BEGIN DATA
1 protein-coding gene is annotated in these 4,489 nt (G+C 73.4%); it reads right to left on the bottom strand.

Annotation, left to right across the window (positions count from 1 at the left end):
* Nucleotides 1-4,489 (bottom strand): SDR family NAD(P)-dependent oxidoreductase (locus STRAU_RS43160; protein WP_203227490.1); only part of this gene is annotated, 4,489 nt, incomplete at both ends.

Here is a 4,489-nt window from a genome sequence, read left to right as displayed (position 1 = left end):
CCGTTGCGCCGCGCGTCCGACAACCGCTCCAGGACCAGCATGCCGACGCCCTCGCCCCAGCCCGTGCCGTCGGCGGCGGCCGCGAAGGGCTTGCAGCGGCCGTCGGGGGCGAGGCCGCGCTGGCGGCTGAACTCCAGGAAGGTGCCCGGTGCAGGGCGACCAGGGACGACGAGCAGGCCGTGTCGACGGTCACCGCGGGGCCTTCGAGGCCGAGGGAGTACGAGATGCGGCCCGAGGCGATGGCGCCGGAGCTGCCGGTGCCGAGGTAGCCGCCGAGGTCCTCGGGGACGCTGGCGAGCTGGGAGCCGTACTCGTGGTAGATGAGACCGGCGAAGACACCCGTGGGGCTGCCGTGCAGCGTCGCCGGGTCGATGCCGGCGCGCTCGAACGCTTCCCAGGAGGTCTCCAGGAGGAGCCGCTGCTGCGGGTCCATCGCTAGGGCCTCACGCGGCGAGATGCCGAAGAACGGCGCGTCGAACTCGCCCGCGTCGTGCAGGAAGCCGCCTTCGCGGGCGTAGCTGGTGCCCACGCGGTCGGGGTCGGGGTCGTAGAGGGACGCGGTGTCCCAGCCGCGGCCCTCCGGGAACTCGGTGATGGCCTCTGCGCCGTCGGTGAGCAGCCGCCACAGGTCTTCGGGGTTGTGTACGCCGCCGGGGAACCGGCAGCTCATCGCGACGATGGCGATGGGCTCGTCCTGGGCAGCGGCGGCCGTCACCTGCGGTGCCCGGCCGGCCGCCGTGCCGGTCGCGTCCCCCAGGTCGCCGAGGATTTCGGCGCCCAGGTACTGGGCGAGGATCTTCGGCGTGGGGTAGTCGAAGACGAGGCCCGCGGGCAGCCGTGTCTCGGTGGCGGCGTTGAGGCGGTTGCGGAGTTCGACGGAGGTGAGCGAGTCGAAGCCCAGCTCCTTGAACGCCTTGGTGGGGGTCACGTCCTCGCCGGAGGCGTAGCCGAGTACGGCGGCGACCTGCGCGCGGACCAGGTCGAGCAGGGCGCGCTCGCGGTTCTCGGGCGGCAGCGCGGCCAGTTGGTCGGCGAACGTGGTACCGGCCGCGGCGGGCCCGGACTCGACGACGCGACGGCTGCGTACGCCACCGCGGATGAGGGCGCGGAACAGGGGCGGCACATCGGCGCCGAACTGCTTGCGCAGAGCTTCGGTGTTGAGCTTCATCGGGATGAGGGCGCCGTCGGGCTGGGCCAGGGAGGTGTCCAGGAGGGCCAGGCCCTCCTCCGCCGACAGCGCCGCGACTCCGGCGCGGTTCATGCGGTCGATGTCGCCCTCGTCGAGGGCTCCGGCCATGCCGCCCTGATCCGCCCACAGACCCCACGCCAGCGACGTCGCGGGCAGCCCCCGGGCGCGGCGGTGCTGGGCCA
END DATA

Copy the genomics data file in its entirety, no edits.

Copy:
1 protein-coding gene is annotated in these 4,489 nt (G+C 73.4%); it reads right to left on the bottom strand.

Annotation, left to right across the window (positions count from 1 at the left end):
* Nucleotides 1-4,489 (bottom strand): SDR family NAD(P)-dependent oxidoreductase (locus STRAU_RS43160; protein WP_203227490.1); only part of this gene is annotated, 4,489 nt, incomplete at both ends.

Here is a 4,489-nt window from a genome sequence, read left to right as displayed (position 1 = left end):
CCGTTGCGCCGCGCGTCCGACAACCGCTCCAGGACCAGCATGCCGACGCCCTCGCCCCAGCCCGTGCCGTCGGCGGCGGCCGCGAAGGGCTTGCAGCGGCCGTCGGGGGCGAGGCCGCGCTGGCGGCTGAACTCCAGGAAGGTGCCCGGTGCAGGGCGACCAGGGACGACGAGCAGGCCGTGTCGACGGTCACCGCGGGGCCTTCGAGGCCGAGGGAGTACGAGATGCGGCCCGAGGCGATGGCGCCGGAGCTGCCGGTGCCGAGGTAGCCGCCGAGGTCCTCGGGGACGCTGGCGAGCTGGGAGCCGTACTCGTGGTAGATGAGACCGGCGAAGACACCCGTGGGGCTGCCGTGCAGCGTCGCCGGGTCGATGCCGGCGCGCTCGAACGCTTCCCAGGAGGTCTCCAGGAGGAGCCGCTGCTGCGGGTCCATCGCTAGGGCCTCACGCGGCGAGATGCCGAAGAACGGCGCGTCGAACTCGCCCGCGTCGTGCAGGAAGCCGCCTTCGCGGGCGTAGCTGGTGCCCACGCGGTCGGGGTCGGGGTCGTAGAGGGACGCGGTGTCCCAGCCGCGGCCCTCCGGGAACTCGGTGATGGCCTCTGCGCCGTCGGTGAGCAGCCGCCACAGGTCTTCGGGGTTGTGTACGCCGCCGGGGAACCGGCAGCTCATCGCGACGATGGCGATGGGCTCGTCCTGGGCAGCGGCGGCCGTCACCTGCGGTGCCCGGCCGGCCGCCGTGCCGGTCGCGTCCCCCAGGTCGCCGAGGATTTCGGCGCCCAGGTACTGGGCGAGGATCTTCGGCGTGGGGTAGTCGAAGACGAGGCCCGCGGGCAGCCGTGTCTCGGTGGCGGCGTTGAGGCGGTTGCGGAGTTCGACGGAGGTGAGCGAGTCGAAGCCCAGCTCCTTGAACGCCTTGGTGGGGGTCACGTCCTCGCCGGAGGCGTAGCCGAGTACGGCGGCGACCTGCGCGCGGACCAGGTCGAGCAGGGCGCGCTCGCGGTTCTCGGGCGGCAGCGCGGCCAGTTGGTCGGCGAACGTGGTACCGGCCGCGGCGGGCCCGGACTCGACGACGCGACGGCTGCGTACGCCACCGCGGATGAGGGCGCGGAACAGGGGCGGCACATCGGCGCCGAACTGCTTGCGCAGAGCTTCGGTGTTGAGCTTCATCGGGATGAGGGCGCCGTCGGGCTGGGCCAGGGAGGTGTCCAGGAGGGCCAGGCCCTCCTCCGCCGACAGCGCCGCGACTCCGGCGCGGTTCATGCGGTCGATGTCGCCCTCGTCGAGGGCTCCGGCCATGCCGCCCTGATCCGCCCACAGACCCCACGCCAGCGACGTCGCGGGCAGCCCCCGGGCGCGGCGGTGCTGGGCCA